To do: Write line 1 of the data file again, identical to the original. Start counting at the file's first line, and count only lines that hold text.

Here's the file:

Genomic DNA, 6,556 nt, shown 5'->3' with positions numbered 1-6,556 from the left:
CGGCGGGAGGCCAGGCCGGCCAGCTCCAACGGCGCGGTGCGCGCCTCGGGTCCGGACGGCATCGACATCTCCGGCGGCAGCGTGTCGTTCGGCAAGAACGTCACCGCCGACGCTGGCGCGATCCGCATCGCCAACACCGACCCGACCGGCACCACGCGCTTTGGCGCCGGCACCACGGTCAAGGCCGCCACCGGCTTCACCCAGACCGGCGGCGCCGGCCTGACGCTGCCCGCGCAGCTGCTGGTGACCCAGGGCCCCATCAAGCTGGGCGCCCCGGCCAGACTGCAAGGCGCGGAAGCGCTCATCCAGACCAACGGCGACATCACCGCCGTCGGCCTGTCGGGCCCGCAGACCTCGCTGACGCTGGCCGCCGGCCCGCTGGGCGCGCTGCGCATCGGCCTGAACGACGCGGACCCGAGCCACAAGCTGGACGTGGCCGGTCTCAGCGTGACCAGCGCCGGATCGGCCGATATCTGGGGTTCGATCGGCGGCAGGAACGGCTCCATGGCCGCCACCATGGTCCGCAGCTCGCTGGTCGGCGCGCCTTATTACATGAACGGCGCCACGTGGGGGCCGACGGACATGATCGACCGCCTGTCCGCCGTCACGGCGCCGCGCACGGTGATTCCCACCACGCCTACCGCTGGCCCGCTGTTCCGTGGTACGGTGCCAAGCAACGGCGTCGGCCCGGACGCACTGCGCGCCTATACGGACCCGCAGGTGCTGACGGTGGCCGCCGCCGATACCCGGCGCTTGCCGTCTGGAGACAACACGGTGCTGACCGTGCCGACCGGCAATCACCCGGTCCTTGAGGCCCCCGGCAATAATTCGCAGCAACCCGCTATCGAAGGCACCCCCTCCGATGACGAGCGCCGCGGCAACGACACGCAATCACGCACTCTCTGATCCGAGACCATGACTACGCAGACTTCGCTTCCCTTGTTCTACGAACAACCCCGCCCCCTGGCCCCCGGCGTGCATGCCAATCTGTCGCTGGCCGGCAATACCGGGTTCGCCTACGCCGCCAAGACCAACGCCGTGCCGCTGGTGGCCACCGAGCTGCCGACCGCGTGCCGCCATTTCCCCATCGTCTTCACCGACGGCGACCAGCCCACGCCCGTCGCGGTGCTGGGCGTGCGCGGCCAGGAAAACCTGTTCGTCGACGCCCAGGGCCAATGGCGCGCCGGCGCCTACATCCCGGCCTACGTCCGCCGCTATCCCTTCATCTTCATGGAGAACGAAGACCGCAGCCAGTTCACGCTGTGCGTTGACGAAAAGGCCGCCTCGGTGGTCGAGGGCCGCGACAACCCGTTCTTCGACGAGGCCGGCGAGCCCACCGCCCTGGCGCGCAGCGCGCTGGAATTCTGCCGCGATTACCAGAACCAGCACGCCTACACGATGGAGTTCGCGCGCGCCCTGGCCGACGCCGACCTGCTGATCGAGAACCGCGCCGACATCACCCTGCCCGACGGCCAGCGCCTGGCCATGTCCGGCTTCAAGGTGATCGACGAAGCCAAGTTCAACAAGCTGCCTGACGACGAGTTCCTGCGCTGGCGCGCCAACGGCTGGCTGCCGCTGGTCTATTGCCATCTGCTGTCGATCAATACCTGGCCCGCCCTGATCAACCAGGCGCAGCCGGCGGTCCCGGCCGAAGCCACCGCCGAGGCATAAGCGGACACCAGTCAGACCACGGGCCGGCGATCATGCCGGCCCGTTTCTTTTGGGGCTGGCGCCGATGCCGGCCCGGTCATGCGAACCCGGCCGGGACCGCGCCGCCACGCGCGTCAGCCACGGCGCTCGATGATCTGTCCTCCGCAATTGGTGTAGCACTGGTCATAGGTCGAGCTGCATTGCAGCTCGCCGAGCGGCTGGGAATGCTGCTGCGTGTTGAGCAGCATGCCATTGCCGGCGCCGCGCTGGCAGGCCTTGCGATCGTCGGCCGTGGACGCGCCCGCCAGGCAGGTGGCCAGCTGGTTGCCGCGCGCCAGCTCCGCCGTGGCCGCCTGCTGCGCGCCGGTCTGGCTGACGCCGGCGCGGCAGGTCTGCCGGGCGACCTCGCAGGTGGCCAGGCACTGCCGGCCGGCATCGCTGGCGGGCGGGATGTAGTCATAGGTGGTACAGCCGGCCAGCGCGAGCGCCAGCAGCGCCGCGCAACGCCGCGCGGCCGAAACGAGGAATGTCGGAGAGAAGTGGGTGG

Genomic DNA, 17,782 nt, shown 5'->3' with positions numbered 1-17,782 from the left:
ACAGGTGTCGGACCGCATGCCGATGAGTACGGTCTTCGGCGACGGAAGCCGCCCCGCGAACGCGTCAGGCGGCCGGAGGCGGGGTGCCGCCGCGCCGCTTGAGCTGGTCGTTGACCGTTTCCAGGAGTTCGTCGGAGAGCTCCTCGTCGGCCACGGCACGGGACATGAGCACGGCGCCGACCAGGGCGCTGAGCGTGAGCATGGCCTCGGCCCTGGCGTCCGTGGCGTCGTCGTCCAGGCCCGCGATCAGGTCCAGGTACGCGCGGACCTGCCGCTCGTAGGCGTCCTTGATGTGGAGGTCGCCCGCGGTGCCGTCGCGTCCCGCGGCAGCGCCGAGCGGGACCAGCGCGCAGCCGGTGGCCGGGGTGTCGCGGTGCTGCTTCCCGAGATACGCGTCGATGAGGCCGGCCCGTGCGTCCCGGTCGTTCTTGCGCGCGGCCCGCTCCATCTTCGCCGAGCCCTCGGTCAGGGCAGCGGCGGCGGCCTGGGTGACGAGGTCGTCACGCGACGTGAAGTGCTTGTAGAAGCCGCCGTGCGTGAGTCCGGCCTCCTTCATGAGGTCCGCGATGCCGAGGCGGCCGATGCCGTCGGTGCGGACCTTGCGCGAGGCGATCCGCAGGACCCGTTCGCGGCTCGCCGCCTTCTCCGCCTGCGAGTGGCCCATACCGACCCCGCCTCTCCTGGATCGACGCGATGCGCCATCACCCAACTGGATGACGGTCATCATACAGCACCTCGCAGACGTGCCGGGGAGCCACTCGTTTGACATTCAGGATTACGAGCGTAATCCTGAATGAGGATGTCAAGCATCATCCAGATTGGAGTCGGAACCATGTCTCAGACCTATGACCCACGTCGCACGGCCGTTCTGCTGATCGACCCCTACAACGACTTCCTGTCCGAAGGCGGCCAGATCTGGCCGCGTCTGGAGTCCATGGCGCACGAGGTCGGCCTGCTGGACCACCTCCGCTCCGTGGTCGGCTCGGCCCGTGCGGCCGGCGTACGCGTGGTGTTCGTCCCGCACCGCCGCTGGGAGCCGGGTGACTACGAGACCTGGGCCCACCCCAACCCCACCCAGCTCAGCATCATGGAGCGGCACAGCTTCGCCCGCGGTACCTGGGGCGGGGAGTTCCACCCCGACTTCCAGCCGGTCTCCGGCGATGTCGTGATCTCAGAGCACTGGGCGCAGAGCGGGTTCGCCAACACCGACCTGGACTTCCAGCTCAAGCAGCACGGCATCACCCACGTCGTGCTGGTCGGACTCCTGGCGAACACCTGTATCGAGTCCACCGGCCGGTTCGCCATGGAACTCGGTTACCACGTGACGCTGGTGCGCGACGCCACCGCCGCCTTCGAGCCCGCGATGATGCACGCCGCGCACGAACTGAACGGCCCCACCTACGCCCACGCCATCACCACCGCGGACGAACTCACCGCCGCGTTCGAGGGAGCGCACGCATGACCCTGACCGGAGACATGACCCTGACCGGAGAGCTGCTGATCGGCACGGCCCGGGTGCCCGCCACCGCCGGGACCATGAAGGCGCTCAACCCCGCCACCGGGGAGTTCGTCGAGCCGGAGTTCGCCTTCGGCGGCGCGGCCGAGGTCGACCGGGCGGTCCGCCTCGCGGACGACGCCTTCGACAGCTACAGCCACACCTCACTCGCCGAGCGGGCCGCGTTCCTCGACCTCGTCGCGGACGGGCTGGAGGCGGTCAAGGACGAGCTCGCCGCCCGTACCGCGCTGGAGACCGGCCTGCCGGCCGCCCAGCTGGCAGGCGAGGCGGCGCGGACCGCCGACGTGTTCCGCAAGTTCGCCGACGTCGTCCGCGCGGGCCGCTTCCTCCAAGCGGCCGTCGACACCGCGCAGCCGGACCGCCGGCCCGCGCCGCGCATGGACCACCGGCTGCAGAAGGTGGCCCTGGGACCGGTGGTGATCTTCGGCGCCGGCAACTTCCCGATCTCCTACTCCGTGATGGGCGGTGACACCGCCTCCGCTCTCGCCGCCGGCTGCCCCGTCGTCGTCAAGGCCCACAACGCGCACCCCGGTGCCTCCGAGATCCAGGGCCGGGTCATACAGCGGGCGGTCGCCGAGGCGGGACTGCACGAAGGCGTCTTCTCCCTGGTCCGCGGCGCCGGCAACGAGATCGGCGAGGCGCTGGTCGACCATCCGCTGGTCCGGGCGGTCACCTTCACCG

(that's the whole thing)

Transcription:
Genomic DNA, 6,556 nt, shown 5'->3' with positions numbered 1-6,556 from the left: